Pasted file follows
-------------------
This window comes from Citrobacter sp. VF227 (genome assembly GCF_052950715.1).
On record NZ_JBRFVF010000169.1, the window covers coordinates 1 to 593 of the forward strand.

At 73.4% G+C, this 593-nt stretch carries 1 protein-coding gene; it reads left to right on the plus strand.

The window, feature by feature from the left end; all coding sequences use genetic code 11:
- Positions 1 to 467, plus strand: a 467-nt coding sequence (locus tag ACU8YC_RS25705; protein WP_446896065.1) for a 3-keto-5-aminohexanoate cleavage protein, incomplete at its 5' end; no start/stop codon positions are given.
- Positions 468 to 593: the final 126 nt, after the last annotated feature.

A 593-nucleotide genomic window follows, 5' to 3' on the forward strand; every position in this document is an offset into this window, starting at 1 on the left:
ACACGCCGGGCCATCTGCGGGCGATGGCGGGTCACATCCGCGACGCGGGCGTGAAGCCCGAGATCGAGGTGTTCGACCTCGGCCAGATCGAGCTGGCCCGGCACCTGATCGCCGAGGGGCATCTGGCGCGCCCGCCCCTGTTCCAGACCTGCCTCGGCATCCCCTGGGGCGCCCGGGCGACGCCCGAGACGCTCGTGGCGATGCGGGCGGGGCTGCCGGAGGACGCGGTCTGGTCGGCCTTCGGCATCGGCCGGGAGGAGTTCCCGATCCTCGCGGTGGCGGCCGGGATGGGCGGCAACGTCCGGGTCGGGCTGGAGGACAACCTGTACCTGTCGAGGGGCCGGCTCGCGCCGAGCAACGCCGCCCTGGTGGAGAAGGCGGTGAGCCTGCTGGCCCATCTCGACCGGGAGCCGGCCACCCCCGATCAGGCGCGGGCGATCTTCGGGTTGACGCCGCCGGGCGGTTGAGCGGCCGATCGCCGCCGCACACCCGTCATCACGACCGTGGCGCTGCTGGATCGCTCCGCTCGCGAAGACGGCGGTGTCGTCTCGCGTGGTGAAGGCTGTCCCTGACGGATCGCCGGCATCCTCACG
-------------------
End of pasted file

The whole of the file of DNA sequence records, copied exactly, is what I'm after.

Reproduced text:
This window comes from Citrobacter sp. VF227 (genome assembly GCF_052950715.1).
On record NZ_JBRFVF010000169.1, the window covers coordinates 1 to 593 of the forward strand.

At 73.4% G+C, this 593-nt stretch carries 1 protein-coding gene; it reads left to right on the plus strand.

The window, feature by feature from the left end; all coding sequences use genetic code 11:
- Positions 1 to 467, plus strand: a 467-nt coding sequence (locus tag ACU8YC_RS25705; protein WP_446896065.1) for a 3-keto-5-aminohexanoate cleavage protein, incomplete at its 5' end; no start/stop codon positions are given.
- Positions 468 to 593: the final 126 nt, after the last annotated feature.

A 593-nucleotide genomic window follows, 5' to 3' on the forward strand; every position in this document is an offset into this window, starting at 1 on the left:
ACACGCCGGGCCATCTGCGGGCGATGGCGGGTCACATCCGCGACGCGGGCGTGAAGCCCGAGATCGAGGTGTTCGACCTCGGCCAGATCGAGCTGGCCCGGCACCTGATCGCCGAGGGGCATCTGGCGCGCCCGCCCCTGTTCCAGACCTGCCTCGGCATCCCCTGGGGCGCCCGGGCGACGCCCGAGACGCTCGTGGCGATGCGGGCGGGGCTGCCGGAGGACGCGGTCTGGTCGGCCTTCGGCATCGGCCGGGAGGAGTTCCCGATCCTCGCGGTGGCGGCCGGGATGGGCGGCAACGTCCGGGTCGGGCTGGAGGACAACCTGTACCTGTCGAGGGGCCGGCTCGCGCCGAGCAACGCCGCCCTGGTGGAGAAGGCGGTGAGCCTGCTGGCCCATCTCGACCGGGAGCCGGCCACCCCCGATCAGGCGCGGGCGATCTTCGGGTTGACGCCGCCGGGCGGTTGAGCGGCCGATCGCCGCCGCACACCCGTCATCACGACCGTGGCGCTGCTGGATCGCTCCGCTCGCGAAGACGGCGGTGTCGTCTCGCGTGGTGAAGGCTGTCCCTGACGGATCGCCGGCATCCTCACG